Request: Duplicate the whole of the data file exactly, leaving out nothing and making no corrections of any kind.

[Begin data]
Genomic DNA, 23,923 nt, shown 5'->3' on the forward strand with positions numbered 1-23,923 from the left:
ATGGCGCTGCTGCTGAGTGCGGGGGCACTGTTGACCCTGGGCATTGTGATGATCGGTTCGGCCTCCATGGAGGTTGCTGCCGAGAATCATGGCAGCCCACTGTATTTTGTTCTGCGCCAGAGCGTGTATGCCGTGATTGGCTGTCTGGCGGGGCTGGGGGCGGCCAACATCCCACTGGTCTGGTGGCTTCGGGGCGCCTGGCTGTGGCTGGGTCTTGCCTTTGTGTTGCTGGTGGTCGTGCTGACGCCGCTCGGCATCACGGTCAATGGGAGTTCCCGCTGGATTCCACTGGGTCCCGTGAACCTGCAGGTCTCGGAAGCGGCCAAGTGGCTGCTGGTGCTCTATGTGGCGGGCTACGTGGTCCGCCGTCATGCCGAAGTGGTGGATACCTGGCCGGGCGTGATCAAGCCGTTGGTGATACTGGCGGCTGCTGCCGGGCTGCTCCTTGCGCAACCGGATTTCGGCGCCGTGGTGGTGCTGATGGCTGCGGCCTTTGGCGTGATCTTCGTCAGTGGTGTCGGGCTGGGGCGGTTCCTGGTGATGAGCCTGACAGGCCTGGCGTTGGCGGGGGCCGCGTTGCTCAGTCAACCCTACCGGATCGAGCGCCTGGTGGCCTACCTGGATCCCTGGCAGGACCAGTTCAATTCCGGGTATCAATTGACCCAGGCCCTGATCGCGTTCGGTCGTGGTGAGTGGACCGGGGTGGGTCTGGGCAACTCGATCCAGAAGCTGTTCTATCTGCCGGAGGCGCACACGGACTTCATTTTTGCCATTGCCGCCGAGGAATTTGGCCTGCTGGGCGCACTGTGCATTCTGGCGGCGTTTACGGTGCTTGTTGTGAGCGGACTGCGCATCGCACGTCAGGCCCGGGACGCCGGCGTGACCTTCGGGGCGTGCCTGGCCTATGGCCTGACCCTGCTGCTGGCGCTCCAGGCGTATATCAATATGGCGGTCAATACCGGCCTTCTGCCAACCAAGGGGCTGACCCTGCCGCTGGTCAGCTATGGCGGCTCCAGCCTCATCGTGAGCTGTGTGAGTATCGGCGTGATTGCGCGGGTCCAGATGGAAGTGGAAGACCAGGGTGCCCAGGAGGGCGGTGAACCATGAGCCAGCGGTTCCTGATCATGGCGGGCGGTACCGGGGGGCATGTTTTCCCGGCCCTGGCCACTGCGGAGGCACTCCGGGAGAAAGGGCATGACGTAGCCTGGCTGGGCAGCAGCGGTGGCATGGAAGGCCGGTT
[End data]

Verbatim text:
Genomic DNA, 23,923 nt, shown 5'->3' on the forward strand with positions numbered 1-23,923 from the left:
ATGGCGCTGCTGCTGAGTGCGGGGGCACTGTTGACCCTGGGCATTGTGATGATCGGTTCGGCCTCCATGGAGGTTGCTGCCGAGAATCATGGCAGCCCACTGTATTTTGTTCTGCGCCAGAGCGTGTATGCCGTGATTGGCTGTCTGGCGGGGCTGGGGGCGGCCAACATCCCACTGGTCTGGTGGCTTCGGGGCGCCTGGCTGTGGCTGGGTCTTGCCTTTGTGTTGCTGGTGGTCGTGCTGACGCCGCTCGGCATCACGGTCAATGGGAGTTCCCGCTGGATTCCACTGGGTCCCGTGAACCTGCAGGTCTCGGAAGCGGCCAAGTGGCTGCTGGTGCTCTATGTGGCGGGCTACGTGGTCCGCCGTCATGCCGAAGTGGTGGATACCTGGCCGGGCGTGATCAAGCCGTTGGTGATACTGGCGGCTGCTGCCGGGCTGCTCCTTGCGCAACCGGATTTCGGCGCCGTGGTGGTGCTGATGGCTGCGGCCTTTGGCGTGATCTTCGTCAGTGGTGTCGGGCTGGGGCGGTTCCTGGTGATGAGCCTGACAGGCCTGGCGTTGGCGGGGGCCGCGTTGCTCAGTCAACCCTACCGGATCGAGCGCCTGGTGGCCTACCTGGATCCCTGGCAGGACCAGTTCAATTCCGGGTATCAATTGACCCAGGCCCTGATCGCGTTCGGTCGTGGTGAGTGGACCGGGGTGGGTCTGGGCAACTCGATCCAGAAGCTGTTCTATCTGCCGGAGGCGCACACGGACTTCATTTTTGCCATTGCCGCCGAGGAATTTGGCCTGCTGGGCGCACTGTGCATTCTGGCGGCGTTTACGGTGCTTGTTGTGAGCGGACTGCGCATCGCACGTCAGGCCCGGGACGCCGGCGTGACCTTCGGGGCGTGCCTGGCCTATGGCCTGACCCTGCTGCTGGCGCTCCAGGCGTATATCAATATGGCGGTCAATACCGGCCTTCTGCCAACCAAGGGGCTGACCCTGCCGCTGGTCAGCTATGGCGGCTCCAGCCTCATCGTGAGCTGTGTGAGTATCGGCGTGATTGCGCGGGTCCAGATGGAAGTGGAAGACCAGGGTGCCCAGGAGGGCGGTGAACCATGAGCCAGCGGTTCCTGATCATGGCGGGCGGTACCGGGGGGCATGTTTTCCCGGCCCTGGCCACTGCGGAGGCACTCCGGGAGAAAGGGCATGACGTAGCCTGGCTGGGCAGCAGCGGTGGCATGGAAGGCCGGTT